Applying user-centered design in the development of nudges for a pragmatic trial to reduce no-shows among veterans

Brian J. Zikmund-Fisher, Anaïs Tuepker, Emily E. Metcalf, Wynn Strange, Alan R. Teo

Research output: Contribution to journalArticlepeer-review

Abstract

Objective: To incorporate user-centered design processes into the refinement of nudges designed to reduce no-shows among healthcare appointments for military veterans in the Veterans Health Administration (VA). Methods: We developed candidate nudges as brief messages based on four broad concepts in behavioral science. We then conducted iterative waves of multi-stage interviews (N = 27) that included a pile sorting task, a “think-aloud” review of each message, and prototype letter reviews. Rapid consensus analysis of each wave's feedback iteratively refined message language. Results: Veterans rejected several theoretically plausible messages focusing on avoiding the burden of rescheduling missed appointments or the monetary cost of no-shows. Participants suggested framing calling to cancel an appointment as helping other veterans and emphasized a new motivational theme: expressing personal concern for the veteran. Conclusion: Use of iterative UCD methods allowed for early identification of both messages inappropriate for veterans and new veteran-generated nudges around non-judgmental validation that could be incorporated in the design of our pragmatic trial. Practice implications: Rapid team-based qualitative analysis, iterative material design, and space in the study design to incorporate entirely new insights from participants into study materials are all approaches that can improve communications of what matters most to a specific population.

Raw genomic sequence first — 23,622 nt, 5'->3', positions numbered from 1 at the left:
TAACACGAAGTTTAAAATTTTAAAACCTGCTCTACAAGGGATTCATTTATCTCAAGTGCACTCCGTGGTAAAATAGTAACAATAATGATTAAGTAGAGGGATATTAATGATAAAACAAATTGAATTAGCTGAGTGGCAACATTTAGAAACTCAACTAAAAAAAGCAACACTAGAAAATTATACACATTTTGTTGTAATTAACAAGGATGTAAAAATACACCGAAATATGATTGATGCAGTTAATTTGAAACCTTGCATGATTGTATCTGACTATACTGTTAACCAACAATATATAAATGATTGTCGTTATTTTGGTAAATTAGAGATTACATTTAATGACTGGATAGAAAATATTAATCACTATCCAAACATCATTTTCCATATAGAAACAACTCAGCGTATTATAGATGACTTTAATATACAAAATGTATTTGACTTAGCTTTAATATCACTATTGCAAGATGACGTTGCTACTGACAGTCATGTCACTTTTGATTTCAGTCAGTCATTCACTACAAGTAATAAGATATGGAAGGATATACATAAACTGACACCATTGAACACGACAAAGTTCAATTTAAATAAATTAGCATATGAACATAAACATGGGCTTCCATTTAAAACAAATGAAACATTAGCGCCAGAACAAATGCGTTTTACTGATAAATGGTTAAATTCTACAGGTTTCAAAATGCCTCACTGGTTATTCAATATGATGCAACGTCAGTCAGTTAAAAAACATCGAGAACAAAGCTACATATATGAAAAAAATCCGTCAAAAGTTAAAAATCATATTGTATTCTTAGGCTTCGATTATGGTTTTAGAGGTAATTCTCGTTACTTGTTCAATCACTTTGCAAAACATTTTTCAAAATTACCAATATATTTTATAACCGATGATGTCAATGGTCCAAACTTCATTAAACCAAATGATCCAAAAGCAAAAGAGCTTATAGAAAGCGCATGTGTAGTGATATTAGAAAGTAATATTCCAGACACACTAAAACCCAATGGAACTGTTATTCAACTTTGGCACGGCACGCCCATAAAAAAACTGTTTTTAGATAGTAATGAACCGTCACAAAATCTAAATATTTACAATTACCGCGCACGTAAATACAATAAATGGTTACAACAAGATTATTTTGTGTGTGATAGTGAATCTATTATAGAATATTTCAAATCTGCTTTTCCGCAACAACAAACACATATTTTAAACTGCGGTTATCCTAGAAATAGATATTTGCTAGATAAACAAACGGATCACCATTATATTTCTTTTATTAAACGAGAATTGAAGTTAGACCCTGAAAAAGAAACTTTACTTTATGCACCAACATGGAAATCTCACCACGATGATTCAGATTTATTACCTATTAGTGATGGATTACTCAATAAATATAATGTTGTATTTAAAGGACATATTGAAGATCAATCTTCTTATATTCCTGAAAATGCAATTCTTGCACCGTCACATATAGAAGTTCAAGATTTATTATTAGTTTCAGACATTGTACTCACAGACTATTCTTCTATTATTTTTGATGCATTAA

Original languageEnglish (US)
JournalPatient Education and Counseling
DOIs
StateAccepted/In press - 2021
Externally publishedYes

Keywords

  • appointment attendance
  • Behavioral Science
  • nudge
  • user-centered design

ASJC Scopus subject areas

  • Medicine(all)

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